Of times and $$$$

by zebagain 11 Replies latest forum announcements

  • zebagain

    In sorting insurances out updating , i just mentioned to my wife who is 'in' that in the event you have to claim "dont give any of it to anyone else".. there was a pause I didnt like.

    Comments by others on this site indicated the wts has been beating the drum for $$ i fear what she may have agreed to.

    To those who have insurance it is not.. NOT to go, not a cent to the WTS as they have belittled anyone taking out insurance or retirement benefits.

    My insurance has been created to keep her and our handicapped offspring not the gb on a building spree.

  • Happified
  • Defianttruth

    Nothing would make me more angry. Just because something is yours doesn't make it is your wifes. Period. Set up a trust and make sure your death doesn't support this cult. It will cost a little money, but would be worth a piece of mind. You don't even have to tell her. Sure she'll be mad, but you'll be dead and atleast you would know your children have been taken care of.

  • jgnat

    Defiantruth, not quite true. Regardless of what is written in a will, the spouse is entitled to the estate. And after you are dead, what are you going to do to prevent your spouse from doing what they want?

    I think if clarity is important on this, see a lawyer. And the wife should be informed of your plans, in unambiguous terms.

    The will and insurance documents should also be held in a safe place where relatives can't "accidentally" destroy them.

  • hoser

    That is why everyone should live life to the fullest so that the next guy (or gal) doesn't squander it all after you're gone.

  • Defianttruth

    Depends on region and law of the land. Trusts are very solid in some areas. An individual can claim anyone he or she wants on a life insurance policy they pay for period. I have a policy on myself payable to one of my business partners to cover his loss in my death and He the same for me. None of that money will go to my wife. A LIP is not part of ones estate. I do not own that money. When an individual dies they are no longer legally married so a spouse has no claim to a policy not in their name. At any rate, hire a legal professional and get this straightened out. I couldn't sleep knowing this.

  • talesin

    Life insurance is pretty cut-and-dried. Here's a site with good USA info ........ and a bit of a quote re trusts for . :))

    URL: http://www.investopedia.com/ask/answers/08/revocable-living-trust.asp

    Why? By having the irrevocable trust own the policy, the proceeds of the death benefit payout will not be included as part of your taxable estate, which can be taxed as high as 45%. Revocable trusts will not qualify for the exclusion. If the policy is a new policy, name the trust as owner immediately. If the policy is existing, you can transfer ownership to the trust. Beware: to eliminate deathbed transfers, the government mandates that you must survive the transfer by three years or your estate will be taxed anyway. Also, if the cash value of the policy that you would get if you cashed in now instead of when you die is more than $14,000 (as of 2013), the transfer may use up part of your gift and estate tax exemptions.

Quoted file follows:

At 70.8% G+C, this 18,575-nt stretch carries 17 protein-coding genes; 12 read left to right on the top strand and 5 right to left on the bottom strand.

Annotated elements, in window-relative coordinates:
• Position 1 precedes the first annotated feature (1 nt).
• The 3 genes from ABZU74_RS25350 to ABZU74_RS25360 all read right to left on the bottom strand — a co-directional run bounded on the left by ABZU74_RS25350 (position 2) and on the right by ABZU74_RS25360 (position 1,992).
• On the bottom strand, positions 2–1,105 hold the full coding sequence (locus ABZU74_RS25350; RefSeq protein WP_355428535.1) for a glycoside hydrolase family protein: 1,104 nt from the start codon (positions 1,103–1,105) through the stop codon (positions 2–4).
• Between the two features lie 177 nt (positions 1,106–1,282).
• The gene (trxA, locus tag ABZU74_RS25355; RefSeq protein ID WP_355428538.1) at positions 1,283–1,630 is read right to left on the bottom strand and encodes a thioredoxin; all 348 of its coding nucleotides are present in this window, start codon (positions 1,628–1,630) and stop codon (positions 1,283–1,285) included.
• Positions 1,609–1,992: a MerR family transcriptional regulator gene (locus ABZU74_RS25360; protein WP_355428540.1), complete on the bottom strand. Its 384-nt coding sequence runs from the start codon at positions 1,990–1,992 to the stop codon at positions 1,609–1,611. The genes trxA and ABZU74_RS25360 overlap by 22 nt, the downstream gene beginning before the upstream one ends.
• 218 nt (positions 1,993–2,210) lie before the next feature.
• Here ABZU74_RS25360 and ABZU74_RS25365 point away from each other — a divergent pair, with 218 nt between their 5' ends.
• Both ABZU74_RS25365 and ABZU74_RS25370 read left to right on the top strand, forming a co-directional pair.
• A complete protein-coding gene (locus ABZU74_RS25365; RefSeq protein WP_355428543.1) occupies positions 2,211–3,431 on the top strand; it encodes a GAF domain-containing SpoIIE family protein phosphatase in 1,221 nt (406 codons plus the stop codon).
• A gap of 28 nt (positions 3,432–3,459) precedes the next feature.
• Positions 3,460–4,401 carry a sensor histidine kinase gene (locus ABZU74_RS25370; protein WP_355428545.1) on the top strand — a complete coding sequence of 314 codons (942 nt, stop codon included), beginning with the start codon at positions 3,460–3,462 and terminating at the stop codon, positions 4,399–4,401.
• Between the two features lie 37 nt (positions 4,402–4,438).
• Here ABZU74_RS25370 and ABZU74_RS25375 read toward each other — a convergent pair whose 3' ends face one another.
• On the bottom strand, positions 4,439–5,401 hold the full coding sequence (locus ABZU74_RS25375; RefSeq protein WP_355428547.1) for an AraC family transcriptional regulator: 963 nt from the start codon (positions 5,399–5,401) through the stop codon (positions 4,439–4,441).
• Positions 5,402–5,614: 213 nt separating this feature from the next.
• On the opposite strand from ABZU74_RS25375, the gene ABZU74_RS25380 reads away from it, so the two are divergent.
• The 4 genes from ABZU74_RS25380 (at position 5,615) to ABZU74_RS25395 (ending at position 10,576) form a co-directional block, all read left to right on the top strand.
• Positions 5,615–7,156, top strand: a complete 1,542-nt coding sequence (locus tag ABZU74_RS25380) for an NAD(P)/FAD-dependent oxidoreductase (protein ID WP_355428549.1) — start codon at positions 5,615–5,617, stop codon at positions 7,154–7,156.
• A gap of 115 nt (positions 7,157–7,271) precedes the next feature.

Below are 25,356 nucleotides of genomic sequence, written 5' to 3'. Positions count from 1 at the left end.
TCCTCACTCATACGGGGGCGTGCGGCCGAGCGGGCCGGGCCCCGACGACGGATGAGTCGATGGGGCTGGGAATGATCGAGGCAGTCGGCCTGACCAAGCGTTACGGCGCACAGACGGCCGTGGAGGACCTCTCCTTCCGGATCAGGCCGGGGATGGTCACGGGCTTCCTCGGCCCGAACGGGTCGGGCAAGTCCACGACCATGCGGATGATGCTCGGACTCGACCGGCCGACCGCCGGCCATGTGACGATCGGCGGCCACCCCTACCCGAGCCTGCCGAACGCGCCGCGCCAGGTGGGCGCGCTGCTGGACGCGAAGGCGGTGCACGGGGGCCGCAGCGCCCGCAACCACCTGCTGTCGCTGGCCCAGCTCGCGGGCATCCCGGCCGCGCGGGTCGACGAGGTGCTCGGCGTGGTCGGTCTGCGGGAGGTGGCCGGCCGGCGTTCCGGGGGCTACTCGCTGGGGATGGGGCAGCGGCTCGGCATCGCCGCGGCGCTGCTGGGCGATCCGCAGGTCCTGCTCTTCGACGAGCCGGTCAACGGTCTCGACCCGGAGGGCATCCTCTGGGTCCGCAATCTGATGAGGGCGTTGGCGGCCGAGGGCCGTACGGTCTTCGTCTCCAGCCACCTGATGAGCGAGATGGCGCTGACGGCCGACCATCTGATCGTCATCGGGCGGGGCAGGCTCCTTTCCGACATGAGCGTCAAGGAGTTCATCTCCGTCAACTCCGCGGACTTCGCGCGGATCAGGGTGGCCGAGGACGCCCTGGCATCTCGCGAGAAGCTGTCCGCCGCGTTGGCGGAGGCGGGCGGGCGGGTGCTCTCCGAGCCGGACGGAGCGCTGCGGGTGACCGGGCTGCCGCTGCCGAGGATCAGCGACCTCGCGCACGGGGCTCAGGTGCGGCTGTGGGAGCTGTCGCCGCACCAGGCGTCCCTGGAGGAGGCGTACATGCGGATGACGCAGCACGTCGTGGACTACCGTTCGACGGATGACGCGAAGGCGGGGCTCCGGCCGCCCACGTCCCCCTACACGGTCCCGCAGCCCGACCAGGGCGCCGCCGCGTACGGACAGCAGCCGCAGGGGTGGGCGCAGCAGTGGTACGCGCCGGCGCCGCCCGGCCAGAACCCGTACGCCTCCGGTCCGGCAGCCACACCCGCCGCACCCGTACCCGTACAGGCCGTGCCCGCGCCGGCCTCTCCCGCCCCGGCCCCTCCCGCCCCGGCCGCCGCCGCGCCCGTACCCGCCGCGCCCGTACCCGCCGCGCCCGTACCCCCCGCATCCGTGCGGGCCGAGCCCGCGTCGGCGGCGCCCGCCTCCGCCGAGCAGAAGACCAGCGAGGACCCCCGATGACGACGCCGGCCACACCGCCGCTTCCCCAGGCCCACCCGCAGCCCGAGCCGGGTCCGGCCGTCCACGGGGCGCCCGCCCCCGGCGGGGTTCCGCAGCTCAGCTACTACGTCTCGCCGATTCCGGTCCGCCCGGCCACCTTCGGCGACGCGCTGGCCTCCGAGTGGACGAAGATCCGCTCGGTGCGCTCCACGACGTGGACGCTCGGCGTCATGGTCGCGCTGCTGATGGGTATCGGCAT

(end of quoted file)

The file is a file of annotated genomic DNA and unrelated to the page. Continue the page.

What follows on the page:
In most cases, it makes better sense to name your beneficiaries individually on life insurance policies versus naming a trust as beneficiary. If your beneficiaries have creditor issues, mental health problems, can't be trusted with large sums of cash or their primary beneficiaries are minors or have drug issues, or there other special scenarios, then naming the trust as beneficiary might be a better route.

    < bold is mine >

    I know nothing of other assets, like property, cash, etc. The laws may well favour the spouse if it came to a court battle. I know of one trust-fund family I went to school with. The father's estate was in probate for over 10 years while the siblings fought it out. For sure, he must have been turning in his grave, being the self-made man he was. But that involved much more than life insurance,, lol, probably none, as it's generally a bad investment, except for Term Insurance. *shrug*


  • redvip2000

    When an individual dies they are no longer legally married so a spouse has no claim to a policy not in their name.

    What?? You are not legally married yes, but you were before you were DEAD.

    in the USA, if you live in a state where there is community property, your spouse automatically gets half of everything you have. You can leave your half to whoever you want to.

    In some other states, it's different. The spouse doesn't get half automatically, but is entitled to a portion of what you own, but has to seek this via the court system. In these states without community property, if you have a trust and your spouse is not the beneficiary, she is not entitled to anything, BUT

    unless you have received written agreement from her to be excluded, she can seek and often get at least a portion of that money as well.

  • Defianttruth

    Depending on the law of the land, a wife may be entitled to some of a husbands estate if not all of it, however the question here is about insurance and you can leave that to whoever you want. As an example, you die and have a million dollar LIP on yourself and you have named your trust as the payee. You never owned that million dollars. You were dead before it was paid. It is no way part of your estate.

  • zebagain

    wow. thanks all but dont miss the point that the wts and its eternal 'trust in jehovah' and dont prepare for lifes ultimate eventualitys is lightening quick to put the hand out for peoples estates or the latest thing that as i say i fear she has 'signed up' to.

    Take a look at

    the watchtowerfiles

    todays posting speaks of the"Watchtower money machine"

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